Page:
Alec Nevala-Lee

Thoughts on art, creativity, and the writing life.

“And the shackles came open in his hands…”

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"The process was fairly straightforward..."

Note: This post is the nineteenth installment in my author’s commentary for Eternal Empire, covering Chapter 20. You can read the previous installments here.

The Silence of the Lambs is one of the most expertly crafted adaptations of a novel ever made, with a fine script by Ted Tally, but there’s one plot point that few, if any, viewers could be expected to follow the first time around. It involves the handcuff key that Hannibal Lecter uses to escape from prison in Memphis. In the novel, this detail is hammered home, with an interior monologue from Lecter that all but winks at the reader (“Handcuffs and leg irons open with a handcuff key. Like mine.”) and an entire page about how he constructed it from a stolen ballpoint pen. The movie condenses it to four quick moments, easy to miss if you blink:

  1. When Chilton visits Lecter in his cell in Baltimore, he’s holding the pen. When he leaves it behind, the camera pushes in on it, followed by a cut to Lecter’s expressionless face.
  2. Much later, at the handoff at the airport in Memphis, Chilton can’t find his pen to sign the paperwork, and we push in again on Lecter’s eyes.
  3. In his Memphis holding cell, Lecter removes a short metal tube from inside his mouth. If we’re exceptionally observant, we’ll recognize it as a piece of the pen.
  4. Finally, we see him hide the tube between his fingers just before he’s handcuffed by Boyle and Pembry.

And that’s it. Another movie might have clarified the sequence by having the key discovered and identified in Lecter’s cell after he escapes—which, in fact, is what happens in the novel. Or it might have avoided any confusion by having Lecter free himself in some other way. The whole point of the sequence, after all, is that the guards aren’t as cautious as the staff at the asylum, and it would have been easy to show them doing something especially careless. Really, though, it works best as it is. Boyle and Pembry aren’t stupid; they just don’t fully appreciate the danger. By having the scene turn on Lecter’s considerable ingenuity, even if the details are hard to follow, the movie builds him up as an even more formidable figure than before. Lecter doesn’t benefit from being lucky: he’s just incredibly patient, ready to take advantage of an opportunity that presents itself after years in prison, and capable of manipulating the situation to his own advantage. There’s even a sense in which forcing us to put the pieces together after the fact makes the scene even more effective. In the moment, we may not be entirely sure how Lecter got out of his cuffs, but reconstructing the logic puts us briefly in his place, and we’re left with the distinct impression that nobody else alive could have pulled this off.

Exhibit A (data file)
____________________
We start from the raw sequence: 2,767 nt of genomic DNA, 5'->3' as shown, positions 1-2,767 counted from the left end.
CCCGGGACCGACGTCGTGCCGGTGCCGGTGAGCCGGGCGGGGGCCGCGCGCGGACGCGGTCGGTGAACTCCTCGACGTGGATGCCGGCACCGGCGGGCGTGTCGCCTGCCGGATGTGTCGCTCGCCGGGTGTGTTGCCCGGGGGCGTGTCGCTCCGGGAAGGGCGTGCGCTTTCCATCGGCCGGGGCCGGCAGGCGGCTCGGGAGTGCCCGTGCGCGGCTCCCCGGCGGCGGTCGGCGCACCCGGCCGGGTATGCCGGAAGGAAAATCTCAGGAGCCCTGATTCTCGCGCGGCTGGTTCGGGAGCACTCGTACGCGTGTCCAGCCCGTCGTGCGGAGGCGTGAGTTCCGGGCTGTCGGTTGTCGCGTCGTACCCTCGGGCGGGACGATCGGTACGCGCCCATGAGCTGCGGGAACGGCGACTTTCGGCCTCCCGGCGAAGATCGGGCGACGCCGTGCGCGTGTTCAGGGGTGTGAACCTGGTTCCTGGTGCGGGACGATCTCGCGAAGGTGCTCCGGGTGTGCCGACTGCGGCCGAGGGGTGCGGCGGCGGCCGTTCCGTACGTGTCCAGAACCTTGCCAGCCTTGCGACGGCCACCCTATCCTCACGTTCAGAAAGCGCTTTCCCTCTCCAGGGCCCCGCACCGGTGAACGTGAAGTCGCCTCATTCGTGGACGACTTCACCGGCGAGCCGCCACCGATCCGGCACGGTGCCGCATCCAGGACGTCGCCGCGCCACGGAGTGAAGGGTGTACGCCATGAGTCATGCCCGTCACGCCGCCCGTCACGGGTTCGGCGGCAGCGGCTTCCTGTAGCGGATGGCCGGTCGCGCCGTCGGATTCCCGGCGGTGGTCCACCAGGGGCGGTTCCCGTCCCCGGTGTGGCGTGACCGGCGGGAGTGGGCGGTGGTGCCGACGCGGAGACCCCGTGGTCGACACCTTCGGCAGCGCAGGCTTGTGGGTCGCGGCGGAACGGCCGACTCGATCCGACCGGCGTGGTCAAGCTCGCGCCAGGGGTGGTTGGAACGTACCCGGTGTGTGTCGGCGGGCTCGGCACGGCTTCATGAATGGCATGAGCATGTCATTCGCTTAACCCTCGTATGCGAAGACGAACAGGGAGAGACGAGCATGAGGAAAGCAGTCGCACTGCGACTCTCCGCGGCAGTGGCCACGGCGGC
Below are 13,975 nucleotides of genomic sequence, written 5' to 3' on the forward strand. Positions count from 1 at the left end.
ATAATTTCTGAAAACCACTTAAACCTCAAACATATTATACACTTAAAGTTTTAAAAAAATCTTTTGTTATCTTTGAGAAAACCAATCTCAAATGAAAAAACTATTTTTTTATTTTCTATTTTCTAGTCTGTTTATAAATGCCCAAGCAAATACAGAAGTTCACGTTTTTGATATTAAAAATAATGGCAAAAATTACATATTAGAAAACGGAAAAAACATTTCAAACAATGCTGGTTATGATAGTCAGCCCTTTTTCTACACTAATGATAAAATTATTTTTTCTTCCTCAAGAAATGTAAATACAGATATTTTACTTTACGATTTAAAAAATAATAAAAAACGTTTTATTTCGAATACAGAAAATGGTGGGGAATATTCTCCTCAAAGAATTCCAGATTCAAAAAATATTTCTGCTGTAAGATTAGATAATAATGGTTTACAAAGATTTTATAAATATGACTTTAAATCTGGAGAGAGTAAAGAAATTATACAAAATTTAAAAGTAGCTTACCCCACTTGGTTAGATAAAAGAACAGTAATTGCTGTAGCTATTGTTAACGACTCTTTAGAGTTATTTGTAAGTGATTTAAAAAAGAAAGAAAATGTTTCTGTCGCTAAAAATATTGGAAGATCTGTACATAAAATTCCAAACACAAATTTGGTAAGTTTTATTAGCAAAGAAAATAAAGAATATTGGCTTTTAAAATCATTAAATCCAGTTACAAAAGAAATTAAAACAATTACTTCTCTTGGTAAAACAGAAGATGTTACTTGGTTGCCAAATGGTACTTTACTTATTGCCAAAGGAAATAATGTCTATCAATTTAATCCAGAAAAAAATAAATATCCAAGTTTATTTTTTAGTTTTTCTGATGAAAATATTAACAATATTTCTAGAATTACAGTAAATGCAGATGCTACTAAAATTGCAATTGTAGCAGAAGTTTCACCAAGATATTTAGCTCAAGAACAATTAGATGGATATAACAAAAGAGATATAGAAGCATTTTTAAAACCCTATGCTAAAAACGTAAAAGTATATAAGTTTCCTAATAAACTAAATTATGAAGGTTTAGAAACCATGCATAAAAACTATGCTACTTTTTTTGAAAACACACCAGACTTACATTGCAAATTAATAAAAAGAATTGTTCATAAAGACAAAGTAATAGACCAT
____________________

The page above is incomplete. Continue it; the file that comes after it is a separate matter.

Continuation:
"And the shackles came open in his hands..."

I wound up confronting a similar set of problems in Ilya Severin’s story, and they also turned, curiously, on an escape from shackles. Early in City of Exiles, we’re introduced to a minor character named Roman Brodsky, a fixer and former entry man from whom Ilya extracts some useful information. He also liberates a set of lock picks from Brodsky’s apartment. We don’t see these picks again until the very last page of the novel, when we realize that Ilya has smuggled them into prison in the binding of one of his books. As with Lecter’s key, the details of how they got there are somewhat opaque: a reader who bothers to flip backward in the novel will find a few hints along the way, but they’re so oblique as to be practically nonexistent. And when I introduced them again at the end, I didn’t have any particular purpose in mind. I only knew that I wanted the novel to close on a note of potential action for Ilya, while pointing toward his escape in the next book. I didn’t know what form it would take, but I assumed that a set of lock picks would be useful no matter what. (I know I’ve used this example before, but I always think of the moment at the end of Wrath of Khan when Spock lays his hand against McCoy’s unconscious face and says: “Remember.” At the time, the producers didn’t know what it meant, but they figured it would come in handy in the sequel.)

As it turns out, I was half right. Eternal Empire includes an elaborate prison break, starting in Chapter 20, as Ilya and Vasylenko are loaded into a van for a hearing in London. As soon as Ilya is shackled in his private cubicle, out of sight of the guards, he removes the picks from where they’ve been taped between his shoulders and gets to work on his leg irons. The funny thing is that when you look at his actions in the context of the overall scene, they aren’t strictly necessary. Like any good escape plan in fiction, there are a lot of components, including some help from the outside: within a handful of pages, the van is going to be hijacked by Vasylenko’s men. I make a point of noting that the guards don’t carry keys for the shackles—the prisoners are supposed to be freed by a different security team at the courthouse—but there’s no reason why one of their accomplices couldn’t have brought his own lockpicking kit along. Having Ilya carry the picks himself only introduces an extra set of risks. Yet it made narrative sense to do it this way, even if it wasn’t entirely logical. It allowed me to pay off the reveal at the end of the previous novel, which was already in print and couldn’t be ignored. And it allowed Ilya to play a more active role in his escape, rather than just sitting tight until someone came to release him. Like Lecter, Ilya can’t just be lucky; he also has to be smart. And if he’s going to escape from his chains, he has to free himself with his own hands…

Written by nevalalee

May 28, 2015 at 8:54 am

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